Labour will struggle to win the next general election outright and should be ready to go into coalition with Liberal Democrats, according to a former Cabinet minister.
Ex-Northern Ireland Secretary Peter Hain said voters were increasingly "promiscuous" and single-party government could be "the exception rather than the norm in future".
In a new section for the paperback edition of his memoirs, Outside In, Mr Hain wrote: "That means Labour needs to fight harder than ever for every vote in order to win elections.
"But it also means the Party must accept that coalition politics may become a semi-permanent fixture in British parliamentary democracy, just as it has in local government."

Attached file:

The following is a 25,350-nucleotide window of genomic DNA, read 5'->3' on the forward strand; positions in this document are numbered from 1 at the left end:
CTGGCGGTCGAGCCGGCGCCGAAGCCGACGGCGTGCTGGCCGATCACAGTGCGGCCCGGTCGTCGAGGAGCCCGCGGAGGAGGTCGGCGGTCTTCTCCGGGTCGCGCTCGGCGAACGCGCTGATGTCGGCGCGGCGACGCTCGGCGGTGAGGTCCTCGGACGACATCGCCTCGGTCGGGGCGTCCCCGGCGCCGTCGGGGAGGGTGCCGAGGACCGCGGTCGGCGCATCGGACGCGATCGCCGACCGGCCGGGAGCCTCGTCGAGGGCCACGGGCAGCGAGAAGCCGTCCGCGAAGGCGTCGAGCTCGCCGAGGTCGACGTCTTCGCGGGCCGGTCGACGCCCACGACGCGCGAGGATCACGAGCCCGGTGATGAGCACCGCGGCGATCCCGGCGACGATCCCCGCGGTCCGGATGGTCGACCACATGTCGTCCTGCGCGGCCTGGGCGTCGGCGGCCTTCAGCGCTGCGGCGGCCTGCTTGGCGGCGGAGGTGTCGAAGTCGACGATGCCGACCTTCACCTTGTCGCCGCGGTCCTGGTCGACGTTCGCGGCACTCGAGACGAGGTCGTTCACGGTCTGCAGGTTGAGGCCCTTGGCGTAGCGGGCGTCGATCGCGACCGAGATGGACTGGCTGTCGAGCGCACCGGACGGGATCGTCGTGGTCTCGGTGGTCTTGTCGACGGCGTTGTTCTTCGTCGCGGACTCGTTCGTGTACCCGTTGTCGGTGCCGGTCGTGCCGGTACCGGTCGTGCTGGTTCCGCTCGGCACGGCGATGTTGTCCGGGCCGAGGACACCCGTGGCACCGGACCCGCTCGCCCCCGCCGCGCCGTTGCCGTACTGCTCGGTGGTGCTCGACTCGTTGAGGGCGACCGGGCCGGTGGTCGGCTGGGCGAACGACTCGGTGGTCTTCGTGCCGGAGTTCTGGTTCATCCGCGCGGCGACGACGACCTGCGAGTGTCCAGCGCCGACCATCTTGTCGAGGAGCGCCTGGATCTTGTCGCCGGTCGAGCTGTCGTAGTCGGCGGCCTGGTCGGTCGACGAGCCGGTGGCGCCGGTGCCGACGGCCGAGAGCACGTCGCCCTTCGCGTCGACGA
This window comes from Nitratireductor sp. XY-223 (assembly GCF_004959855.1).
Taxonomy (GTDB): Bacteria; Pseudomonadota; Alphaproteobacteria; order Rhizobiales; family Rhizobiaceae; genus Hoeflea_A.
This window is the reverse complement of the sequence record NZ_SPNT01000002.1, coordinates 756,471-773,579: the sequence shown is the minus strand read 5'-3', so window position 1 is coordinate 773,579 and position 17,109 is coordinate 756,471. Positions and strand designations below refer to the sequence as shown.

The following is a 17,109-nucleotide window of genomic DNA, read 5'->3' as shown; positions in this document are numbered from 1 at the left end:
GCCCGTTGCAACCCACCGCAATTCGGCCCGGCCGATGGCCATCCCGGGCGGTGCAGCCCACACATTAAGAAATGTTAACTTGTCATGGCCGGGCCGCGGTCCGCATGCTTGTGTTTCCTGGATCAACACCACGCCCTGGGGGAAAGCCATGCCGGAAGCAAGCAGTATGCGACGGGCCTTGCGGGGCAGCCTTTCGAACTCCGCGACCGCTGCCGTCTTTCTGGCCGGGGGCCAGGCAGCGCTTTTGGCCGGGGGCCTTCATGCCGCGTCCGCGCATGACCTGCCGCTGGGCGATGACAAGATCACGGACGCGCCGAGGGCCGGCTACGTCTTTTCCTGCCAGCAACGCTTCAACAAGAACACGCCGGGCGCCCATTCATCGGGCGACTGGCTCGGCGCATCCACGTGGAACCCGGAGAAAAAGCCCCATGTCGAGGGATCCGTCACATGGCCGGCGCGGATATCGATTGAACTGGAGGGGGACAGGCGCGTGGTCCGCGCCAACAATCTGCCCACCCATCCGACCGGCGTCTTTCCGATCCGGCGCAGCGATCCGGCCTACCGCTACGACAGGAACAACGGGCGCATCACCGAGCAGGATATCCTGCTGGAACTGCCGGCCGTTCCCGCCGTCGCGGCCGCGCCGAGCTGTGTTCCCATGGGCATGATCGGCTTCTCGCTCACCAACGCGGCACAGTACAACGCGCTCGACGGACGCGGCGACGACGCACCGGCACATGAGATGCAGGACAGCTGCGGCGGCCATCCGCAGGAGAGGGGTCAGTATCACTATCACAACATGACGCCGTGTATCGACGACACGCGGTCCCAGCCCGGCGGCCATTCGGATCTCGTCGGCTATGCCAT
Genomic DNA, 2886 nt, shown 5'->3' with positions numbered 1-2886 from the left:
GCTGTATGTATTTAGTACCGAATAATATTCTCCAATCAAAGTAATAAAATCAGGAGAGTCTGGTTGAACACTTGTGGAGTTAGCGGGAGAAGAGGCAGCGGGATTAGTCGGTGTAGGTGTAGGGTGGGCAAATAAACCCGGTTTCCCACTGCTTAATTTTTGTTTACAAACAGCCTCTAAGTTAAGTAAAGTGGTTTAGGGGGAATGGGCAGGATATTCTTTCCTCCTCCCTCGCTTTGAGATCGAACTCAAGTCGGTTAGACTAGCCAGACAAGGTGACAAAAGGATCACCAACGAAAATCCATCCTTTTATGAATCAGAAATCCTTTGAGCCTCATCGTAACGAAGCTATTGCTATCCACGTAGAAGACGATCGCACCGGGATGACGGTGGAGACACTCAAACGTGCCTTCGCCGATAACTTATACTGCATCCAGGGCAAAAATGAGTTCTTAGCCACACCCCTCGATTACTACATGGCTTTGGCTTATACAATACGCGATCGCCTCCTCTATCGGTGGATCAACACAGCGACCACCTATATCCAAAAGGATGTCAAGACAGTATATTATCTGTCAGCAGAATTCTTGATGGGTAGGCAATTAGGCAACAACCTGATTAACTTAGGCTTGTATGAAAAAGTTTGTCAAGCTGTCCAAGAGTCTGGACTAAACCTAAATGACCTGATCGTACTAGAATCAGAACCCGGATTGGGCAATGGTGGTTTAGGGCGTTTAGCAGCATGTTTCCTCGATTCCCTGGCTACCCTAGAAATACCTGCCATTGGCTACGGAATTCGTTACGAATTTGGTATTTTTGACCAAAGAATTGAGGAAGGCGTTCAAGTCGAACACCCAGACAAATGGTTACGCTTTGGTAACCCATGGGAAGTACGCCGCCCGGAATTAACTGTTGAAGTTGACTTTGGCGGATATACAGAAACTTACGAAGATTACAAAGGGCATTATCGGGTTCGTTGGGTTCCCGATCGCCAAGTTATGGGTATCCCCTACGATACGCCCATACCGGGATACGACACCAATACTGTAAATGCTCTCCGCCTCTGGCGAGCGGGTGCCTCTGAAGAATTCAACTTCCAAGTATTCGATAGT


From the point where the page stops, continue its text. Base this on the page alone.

The Neath MP praised Ed Miliband's leadership and said it was "realistic" for Labour to hope to govern at least as the biggest party after the election.
"The question then is: with whom? It seems likely that the 'Orange Book' Lib Dem leadership - which hijacked their Party and took it into bed with the Tories - will be rejected by a membership desperate to restore the tradition of Asquith, Lloyd George, Keynes, Beveridge, Jo Grimond, David Steel, Paddy Ashdown, Charles Kennedy and Ming Campbell.
"That assumes, of course, that there are sufficient Lib Dem MPs remaining after a probable battering in 2015."
Outside In is published in paperback by Biteback on Tuesday.